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    MiniMaven is a minimal build and dependency management system. It reads project configurations in the same format as Maven (pom.xml files).

    Why Maven?

    In the Fiji project, we need an easy way to define projects and their dependencies. We also want to support the widest variety of development tools, such as IntelliJ, Netbeans or Eclipse.

    Maven is a standard way to do exactly that.

    Why MiniMaven?

    The only reason for MiniMaven to exist is that Maven – while powerful – is also pretty resource-hungry. In contrast to MiniMaven, Maven requires many more CPU cycles, takes longer, and downloads many more bytes (due to downloading and running requiring Maven plugins and their dependencies).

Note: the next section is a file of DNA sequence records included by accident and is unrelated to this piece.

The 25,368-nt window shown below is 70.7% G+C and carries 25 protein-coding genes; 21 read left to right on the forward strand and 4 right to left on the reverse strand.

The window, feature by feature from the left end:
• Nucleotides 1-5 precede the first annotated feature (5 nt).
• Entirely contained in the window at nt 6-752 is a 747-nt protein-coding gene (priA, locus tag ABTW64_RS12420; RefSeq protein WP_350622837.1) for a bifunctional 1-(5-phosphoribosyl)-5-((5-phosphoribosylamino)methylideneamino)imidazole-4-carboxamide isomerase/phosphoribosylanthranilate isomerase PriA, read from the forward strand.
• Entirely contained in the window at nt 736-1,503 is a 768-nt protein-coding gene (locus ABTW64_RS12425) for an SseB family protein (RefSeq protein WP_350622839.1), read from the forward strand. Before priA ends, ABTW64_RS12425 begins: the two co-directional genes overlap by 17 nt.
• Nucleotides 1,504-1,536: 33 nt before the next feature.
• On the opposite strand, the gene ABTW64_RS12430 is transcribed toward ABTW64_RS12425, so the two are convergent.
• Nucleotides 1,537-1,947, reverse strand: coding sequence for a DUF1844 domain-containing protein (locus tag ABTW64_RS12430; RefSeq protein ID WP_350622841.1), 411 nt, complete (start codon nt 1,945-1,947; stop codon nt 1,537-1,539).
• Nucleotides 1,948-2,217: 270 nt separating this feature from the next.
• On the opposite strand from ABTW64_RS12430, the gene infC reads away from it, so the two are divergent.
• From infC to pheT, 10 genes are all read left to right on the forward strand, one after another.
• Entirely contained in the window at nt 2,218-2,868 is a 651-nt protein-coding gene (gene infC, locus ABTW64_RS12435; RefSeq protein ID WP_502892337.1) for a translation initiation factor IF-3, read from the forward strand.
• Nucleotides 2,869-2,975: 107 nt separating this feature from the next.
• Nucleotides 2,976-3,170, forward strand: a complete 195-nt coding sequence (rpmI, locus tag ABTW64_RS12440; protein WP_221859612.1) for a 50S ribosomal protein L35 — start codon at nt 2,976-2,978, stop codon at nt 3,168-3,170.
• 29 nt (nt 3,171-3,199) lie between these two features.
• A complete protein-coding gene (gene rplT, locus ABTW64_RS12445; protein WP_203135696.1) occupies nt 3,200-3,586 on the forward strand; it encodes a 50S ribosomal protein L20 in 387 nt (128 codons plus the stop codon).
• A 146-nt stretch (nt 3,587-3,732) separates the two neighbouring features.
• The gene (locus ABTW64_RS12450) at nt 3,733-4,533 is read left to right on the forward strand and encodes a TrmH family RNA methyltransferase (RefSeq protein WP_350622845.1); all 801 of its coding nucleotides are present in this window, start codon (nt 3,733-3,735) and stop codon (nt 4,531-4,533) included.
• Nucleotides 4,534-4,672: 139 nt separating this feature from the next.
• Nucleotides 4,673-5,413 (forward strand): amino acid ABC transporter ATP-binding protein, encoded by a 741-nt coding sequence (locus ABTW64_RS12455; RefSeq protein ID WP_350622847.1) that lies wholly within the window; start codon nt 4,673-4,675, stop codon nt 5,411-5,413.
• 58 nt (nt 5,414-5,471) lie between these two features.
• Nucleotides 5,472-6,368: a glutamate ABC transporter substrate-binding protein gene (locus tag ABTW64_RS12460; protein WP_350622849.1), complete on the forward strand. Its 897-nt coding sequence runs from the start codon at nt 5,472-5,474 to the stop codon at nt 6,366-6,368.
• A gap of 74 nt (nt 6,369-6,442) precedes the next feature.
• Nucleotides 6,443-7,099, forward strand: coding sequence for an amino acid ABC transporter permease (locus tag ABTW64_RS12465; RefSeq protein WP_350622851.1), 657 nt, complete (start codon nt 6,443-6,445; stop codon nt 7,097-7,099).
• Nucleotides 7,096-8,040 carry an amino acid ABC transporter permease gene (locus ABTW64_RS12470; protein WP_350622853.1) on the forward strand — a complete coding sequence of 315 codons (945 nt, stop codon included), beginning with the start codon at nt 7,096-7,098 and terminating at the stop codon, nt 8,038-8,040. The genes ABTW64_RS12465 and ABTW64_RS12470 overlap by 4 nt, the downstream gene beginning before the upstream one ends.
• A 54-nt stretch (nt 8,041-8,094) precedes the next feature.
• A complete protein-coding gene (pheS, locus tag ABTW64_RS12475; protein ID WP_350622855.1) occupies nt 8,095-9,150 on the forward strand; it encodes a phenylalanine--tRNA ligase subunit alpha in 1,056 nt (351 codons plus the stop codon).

Therefore we needed a system to build ImageJ1, ImageJ2 and Fiji quickly from the same type of project description files as Maven interprets, to be maximally flexible and interoperable.

    Command-line options

    MiniMaven can be called via the main class org.scijava.minimaven.MiniMaven. Just like real Maven, you can start it directly in the directory:

    ImageJ-<platform> --mini-maven <command>

    To get a list of supported commands, use the command help.

    By default, MiniMaven will build the project specified by the pom.xml file in the current directory, recursing if it is an aggregate project. However, you can ask MiniMaven to look for a specific artifactId in an aggregate project’s tree:

    ImageJ-<platform> --mini-maven -DartifactId=<artifactId> <command>

    MiniMaven also heeds these properties:

    • minimaven.offline: do not try to connect to remote Maven repositories
    • minimaven.updateinterval: minimum age (in seconds) of a -SNAPSHOT artifact for MiniMaven to look for a newer one
    • minimaven.verbose: show more detailed log messages
    • minimaven.debug: show very detailed log messages, meant to debug MiniMaven itself
    • mainClass: used with the run command to override or set the main class to execute